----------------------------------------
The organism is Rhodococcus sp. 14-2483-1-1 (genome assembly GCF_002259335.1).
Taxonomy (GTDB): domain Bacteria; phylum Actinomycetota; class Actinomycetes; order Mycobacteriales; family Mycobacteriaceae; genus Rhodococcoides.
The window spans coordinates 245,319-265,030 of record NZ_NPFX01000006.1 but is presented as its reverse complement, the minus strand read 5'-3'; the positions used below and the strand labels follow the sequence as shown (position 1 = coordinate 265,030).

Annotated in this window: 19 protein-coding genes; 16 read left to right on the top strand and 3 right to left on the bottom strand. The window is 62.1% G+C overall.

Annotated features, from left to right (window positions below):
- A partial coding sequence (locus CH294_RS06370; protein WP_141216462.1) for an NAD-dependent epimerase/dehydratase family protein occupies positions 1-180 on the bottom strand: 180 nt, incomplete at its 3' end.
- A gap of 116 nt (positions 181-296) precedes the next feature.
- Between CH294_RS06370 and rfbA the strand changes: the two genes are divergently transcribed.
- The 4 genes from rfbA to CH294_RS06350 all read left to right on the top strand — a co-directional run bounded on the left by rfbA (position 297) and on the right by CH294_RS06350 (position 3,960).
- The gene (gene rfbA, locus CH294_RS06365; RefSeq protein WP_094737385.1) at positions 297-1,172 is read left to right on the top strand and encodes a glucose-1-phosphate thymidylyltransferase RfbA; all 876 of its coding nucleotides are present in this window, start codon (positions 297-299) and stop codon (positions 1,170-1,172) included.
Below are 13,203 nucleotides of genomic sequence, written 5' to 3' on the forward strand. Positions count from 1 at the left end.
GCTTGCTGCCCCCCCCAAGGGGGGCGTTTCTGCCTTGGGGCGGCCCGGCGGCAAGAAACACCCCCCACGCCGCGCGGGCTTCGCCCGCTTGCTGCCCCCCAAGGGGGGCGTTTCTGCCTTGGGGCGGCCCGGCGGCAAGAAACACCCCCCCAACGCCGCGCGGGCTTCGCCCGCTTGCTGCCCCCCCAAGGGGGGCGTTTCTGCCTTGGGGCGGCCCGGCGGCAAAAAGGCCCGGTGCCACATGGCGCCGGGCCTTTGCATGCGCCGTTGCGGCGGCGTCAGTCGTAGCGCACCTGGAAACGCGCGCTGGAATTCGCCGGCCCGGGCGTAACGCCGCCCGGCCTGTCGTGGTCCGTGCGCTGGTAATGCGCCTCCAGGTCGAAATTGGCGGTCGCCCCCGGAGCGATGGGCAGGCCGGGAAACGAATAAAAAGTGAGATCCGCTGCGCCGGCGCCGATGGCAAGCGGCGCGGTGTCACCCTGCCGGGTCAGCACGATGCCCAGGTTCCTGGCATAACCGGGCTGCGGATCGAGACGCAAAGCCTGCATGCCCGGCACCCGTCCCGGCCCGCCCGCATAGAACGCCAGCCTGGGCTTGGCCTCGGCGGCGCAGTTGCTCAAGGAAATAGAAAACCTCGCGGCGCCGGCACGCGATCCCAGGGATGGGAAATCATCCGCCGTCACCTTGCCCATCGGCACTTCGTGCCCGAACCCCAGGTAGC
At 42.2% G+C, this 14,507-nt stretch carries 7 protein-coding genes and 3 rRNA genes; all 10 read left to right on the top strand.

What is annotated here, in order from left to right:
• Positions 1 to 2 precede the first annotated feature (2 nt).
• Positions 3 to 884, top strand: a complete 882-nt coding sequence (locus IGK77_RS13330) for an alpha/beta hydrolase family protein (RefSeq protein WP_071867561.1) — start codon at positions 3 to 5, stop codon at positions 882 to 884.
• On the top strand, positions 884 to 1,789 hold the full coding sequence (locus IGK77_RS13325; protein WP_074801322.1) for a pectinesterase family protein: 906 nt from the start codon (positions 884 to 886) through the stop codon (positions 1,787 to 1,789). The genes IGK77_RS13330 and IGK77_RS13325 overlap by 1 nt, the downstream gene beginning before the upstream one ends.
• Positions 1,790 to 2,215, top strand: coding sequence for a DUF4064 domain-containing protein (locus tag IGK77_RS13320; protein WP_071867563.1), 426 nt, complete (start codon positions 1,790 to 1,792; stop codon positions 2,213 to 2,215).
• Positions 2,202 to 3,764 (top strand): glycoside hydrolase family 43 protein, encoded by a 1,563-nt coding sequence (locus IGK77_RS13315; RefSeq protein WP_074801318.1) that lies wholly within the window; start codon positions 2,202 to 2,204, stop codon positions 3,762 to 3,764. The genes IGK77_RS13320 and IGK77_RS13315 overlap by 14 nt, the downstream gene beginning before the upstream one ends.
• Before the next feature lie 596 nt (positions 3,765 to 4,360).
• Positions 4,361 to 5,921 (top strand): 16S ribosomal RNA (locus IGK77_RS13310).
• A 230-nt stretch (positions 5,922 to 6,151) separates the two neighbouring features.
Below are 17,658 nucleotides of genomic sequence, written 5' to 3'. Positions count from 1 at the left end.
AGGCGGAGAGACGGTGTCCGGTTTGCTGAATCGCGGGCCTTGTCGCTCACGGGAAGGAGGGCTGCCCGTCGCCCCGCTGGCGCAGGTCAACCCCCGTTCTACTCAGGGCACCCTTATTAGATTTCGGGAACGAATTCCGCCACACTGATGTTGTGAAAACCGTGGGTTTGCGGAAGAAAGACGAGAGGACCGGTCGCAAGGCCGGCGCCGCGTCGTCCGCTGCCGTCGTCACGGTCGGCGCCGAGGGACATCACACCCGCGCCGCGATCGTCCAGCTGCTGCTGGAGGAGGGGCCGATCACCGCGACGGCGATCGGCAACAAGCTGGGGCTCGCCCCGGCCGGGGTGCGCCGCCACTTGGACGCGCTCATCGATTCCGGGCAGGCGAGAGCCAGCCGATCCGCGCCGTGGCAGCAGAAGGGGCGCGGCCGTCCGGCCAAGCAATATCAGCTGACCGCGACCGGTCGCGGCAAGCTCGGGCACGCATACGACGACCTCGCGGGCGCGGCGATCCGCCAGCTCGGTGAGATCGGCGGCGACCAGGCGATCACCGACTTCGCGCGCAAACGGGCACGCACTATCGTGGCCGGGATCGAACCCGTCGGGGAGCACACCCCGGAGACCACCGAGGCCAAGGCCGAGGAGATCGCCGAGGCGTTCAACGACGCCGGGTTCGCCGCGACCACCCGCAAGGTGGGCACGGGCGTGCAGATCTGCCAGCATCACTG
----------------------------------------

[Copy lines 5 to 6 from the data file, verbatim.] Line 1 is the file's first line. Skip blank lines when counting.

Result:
Annotated features, from left to right (window positions below):
- A partial coding sequence (locus CH294_RS06370; protein WP_141216462.1) for an NAD-dependent epimerase/dehydratase family protein occupies positions 1-180 on the bottom strand: 180 nt, incomplete at its 3' end.